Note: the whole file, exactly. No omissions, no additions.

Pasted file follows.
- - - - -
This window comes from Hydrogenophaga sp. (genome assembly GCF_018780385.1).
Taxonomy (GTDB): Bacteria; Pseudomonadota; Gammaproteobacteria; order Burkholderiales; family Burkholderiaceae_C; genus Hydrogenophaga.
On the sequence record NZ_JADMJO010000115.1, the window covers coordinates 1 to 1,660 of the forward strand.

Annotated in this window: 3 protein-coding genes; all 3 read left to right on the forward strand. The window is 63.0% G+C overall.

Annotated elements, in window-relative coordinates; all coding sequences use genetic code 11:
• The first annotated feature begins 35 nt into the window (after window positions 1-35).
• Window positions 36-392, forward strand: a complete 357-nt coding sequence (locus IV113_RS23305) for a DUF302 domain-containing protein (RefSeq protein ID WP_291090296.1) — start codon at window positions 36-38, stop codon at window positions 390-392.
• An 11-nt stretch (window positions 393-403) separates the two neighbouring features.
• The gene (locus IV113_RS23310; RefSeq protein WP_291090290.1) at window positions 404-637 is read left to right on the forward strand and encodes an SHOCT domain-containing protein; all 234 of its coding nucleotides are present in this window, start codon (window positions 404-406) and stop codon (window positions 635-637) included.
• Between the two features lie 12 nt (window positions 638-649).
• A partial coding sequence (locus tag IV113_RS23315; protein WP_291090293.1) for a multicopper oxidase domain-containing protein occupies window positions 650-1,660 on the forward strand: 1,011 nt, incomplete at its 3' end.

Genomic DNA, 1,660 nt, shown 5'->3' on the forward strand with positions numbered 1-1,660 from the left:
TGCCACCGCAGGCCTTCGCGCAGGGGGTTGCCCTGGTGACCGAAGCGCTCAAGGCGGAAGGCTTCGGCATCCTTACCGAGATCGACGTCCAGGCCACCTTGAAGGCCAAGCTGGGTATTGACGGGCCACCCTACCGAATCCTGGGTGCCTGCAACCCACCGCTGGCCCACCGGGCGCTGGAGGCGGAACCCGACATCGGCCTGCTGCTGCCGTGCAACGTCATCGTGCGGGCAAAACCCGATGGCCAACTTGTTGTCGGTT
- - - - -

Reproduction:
This window comes from Hydrogenophaga sp. (genome assembly GCF_018780385.1).
Taxonomy (GTDB): Bacteria; Pseudomonadota; Gammaproteobacteria; order Burkholderiales; family Burkholderiaceae_C; genus Hydrogenophaga.
On the sequence record NZ_JADMJO010000115.1, the window covers coordinates 1 to 1,660 of the forward strand.

Annotated in this window: 3 protein-coding genes; all 3 read left to right on the forward strand. The window is 63.0% G+C overall.

Annotated elements, in window-relative coordinates; all coding sequences use genetic code 11:
• The first annotated feature begins 35 nt into the window (after window positions 1-35).
• Window positions 36-392, forward strand: a complete 357-nt coding sequence (locus IV113_RS23305) for a DUF302 domain-containing protein (RefSeq protein ID WP_291090296.1) — start codon at window positions 36-38, stop codon at window positions 390-392.
• An 11-nt stretch (window positions 393-403) separates the two neighbouring features.
• The gene (locus IV113_RS23310; RefSeq protein WP_291090290.1) at window positions 404-637 is read left to right on the forward strand and encodes an SHOCT domain-containing protein; all 234 of its coding nucleotides are present in this window, start codon (window positions 404-406) and stop codon (window positions 635-637) included.
• Between the two features lie 12 nt (window positions 638-649).
• A partial coding sequence (locus tag IV113_RS23315; protein WP_291090293.1) for a multicopper oxidase domain-containing protein occupies window positions 650-1,660 on the forward strand: 1,011 nt, incomplete at its 3' end.

Genomic DNA, 1,660 nt, shown 5'->3' on the forward strand with positions numbered 1-1,660 from the left:
TGCCACCGCAGGCCTTCGCGCAGGGGGTTGCCCTGGTGACCGAAGCGCTCAAGGCGGAAGGCTTCGGCATCCTTACCGAGATCGACGTCCAGGCCACCTTGAAGGCCAAGCTGGGTATTGACGGGCCACCCTACCGAATCCTGGGTGCCTGCAACCCACCGCTGGCCCACCGGGCGCTGGAGGCGGAACCCGACATCGGCCTGCTGCTGCCGTGCAACGTCATCGTGCGGGCAAAACCCGATGGCCAACTTGTTGTCGGTT